- Model Based System Development
- Digital Security
- Intelligent Systems
The Software Science specialisation builds on the strong international reputation of iCIS in areas such model based and virtual product development, advanced programming, and domain specific languages.
For your research project, you may choose to do your internship at:
- A company
---- SME, such as as Océ, Vanderlande, Clarity or GX
---- multinational, such as the Philips, ASML, NXP, Logica or Reed Business Media
- A governmental institute, such as the (Dutch) Tax Authorities or the European Space Agency.
- Any department at Radboud University or another university with issues regarding software, like studying new techniques for loop bound analysis, the relation between classical logic and computational systems, or e-mail extension for iTasks.
- One of the iCIS departments, specialising on different aspects of Software Science.
- Abroad, under supervision of researchers from other universities that we collaborate with. For instance, exploring a new technique for automata learning at Uppsala University in Sweden, or verifying the correctness of Erlang refactoring transformations at the Eötvös Loránd University (ELTE) in Budapest, Hungary.
See the website http://www.ru.nl/masters/softwarescience
The Master of Philosophy specialising in Inclusive Innovation (MPhil) is an interdisciplinary, research-based degree that leads to the development of novel and sustainable solutions for social challenges. Join like-minded visionaries on a rich learning journey, and spend a year working both individually and with others where expertise, life experience, passion and innovation converge to support new possibilities and ideas.
The MPhil Inclusive Innovation is a one-year modular programme designed to be a collaboration between GSB faculty and pass innovators. The MPhil curriculum is structured around three main components: learning, engaging, and reflecting and creating – this can be referred to as praxeology (the study of purposeful human action).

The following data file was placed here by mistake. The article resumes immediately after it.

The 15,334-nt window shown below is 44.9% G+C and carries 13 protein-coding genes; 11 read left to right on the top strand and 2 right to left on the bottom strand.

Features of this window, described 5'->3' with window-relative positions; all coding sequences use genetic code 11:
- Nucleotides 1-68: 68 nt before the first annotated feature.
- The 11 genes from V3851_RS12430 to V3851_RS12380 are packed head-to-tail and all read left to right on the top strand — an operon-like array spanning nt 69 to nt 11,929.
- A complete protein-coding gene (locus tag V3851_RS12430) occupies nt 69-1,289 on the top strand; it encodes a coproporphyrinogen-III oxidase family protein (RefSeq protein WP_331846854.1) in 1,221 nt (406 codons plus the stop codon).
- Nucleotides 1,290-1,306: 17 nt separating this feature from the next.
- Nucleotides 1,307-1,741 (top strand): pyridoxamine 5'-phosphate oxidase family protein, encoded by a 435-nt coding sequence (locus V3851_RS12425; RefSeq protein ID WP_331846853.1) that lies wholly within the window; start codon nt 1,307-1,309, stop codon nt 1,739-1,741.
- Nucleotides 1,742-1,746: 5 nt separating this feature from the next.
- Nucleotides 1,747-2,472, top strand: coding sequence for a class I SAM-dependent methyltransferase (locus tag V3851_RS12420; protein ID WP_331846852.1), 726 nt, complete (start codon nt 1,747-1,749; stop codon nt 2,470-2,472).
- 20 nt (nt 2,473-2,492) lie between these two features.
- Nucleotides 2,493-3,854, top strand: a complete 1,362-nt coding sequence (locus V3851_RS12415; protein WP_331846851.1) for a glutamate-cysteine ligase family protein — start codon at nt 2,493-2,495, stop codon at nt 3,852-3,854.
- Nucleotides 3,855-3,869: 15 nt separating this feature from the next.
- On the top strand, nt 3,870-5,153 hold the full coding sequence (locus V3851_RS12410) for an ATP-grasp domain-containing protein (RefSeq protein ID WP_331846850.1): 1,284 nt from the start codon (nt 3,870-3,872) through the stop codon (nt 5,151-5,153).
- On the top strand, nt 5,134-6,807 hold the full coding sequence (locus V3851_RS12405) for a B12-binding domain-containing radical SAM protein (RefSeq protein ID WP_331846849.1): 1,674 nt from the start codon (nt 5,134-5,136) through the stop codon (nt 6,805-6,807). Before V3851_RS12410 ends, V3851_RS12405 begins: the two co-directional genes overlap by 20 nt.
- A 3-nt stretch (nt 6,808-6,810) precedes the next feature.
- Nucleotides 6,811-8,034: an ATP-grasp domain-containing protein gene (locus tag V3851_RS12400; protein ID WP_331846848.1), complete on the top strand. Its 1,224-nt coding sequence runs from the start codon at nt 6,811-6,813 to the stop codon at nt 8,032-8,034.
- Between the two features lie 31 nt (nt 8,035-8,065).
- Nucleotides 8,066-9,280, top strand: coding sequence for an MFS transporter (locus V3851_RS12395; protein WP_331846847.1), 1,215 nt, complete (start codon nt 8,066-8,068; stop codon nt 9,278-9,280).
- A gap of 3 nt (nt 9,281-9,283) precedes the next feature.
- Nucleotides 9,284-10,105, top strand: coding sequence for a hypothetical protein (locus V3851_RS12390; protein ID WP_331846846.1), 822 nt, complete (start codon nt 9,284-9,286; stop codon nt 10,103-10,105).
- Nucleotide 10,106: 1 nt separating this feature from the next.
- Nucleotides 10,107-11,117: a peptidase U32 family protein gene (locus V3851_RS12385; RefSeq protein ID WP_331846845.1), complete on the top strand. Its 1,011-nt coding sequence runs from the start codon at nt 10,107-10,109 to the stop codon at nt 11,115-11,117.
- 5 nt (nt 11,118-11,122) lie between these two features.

The programme provides a grounding in the fundamentals of inclusive innovation, as well as the challenges facing those working on social and environmental issues in Africa today. A typical class flows from student presentations and group feedback to focusing on topics such as values-based leadership and business model innovation, integrative thinking and design thinking.
From the start of the programme, innovators identify a problem of interest and start developing a deep understanding of the context behind the issue they’d like to address. They conduct independent research, including a literature review, field studies, interviews, observations and assessment of market needs. This scholarly approach leads to a fuller understanding of the practical possibilities for contributing to the issue concerned.
3. Reflecting and creating
Personal reflections and peer-to-peer feedback all help to spur on the intellectual development of inclusive innovators and their ideas.
The MPhil’s desired outcomes are:
Inclusive innovators who complete the MPhil will be skilled at:
You will gain the following during the MPhil in Inclusive Innovation programme:
This MPhil degree encourages inclusive innovators to think critically and innovatively to meet new demands. The programme gears participants towards becoming advanced strategic and systems thinkers.
Shorter invention cycles
MPhil innovators will test assumptions and prototype solutions in a “living lab” environment. It’s a free-thinking cross disciplinary space that helps shorten the cycle time from invention to application of innovations and solutions through interaction and debate with consumers, experts, industry and organisations in the relevant ecosystem.
Access to industry experts
Innovators will be exposed to key local and global specialists – from deep-content experts to market experts in the community. The insight and feedback they receive will help them iterate and improve their solutions at various stages.
Inclusive innovators will build personal relationships with leading experts across different industries and will be plugged into the next generation of African innovators.
Self-reflection, introspection and personal growth are core elements of the programme. The MPhil develops inclusive innovators who boldly pursue ambitious ideas and dreams.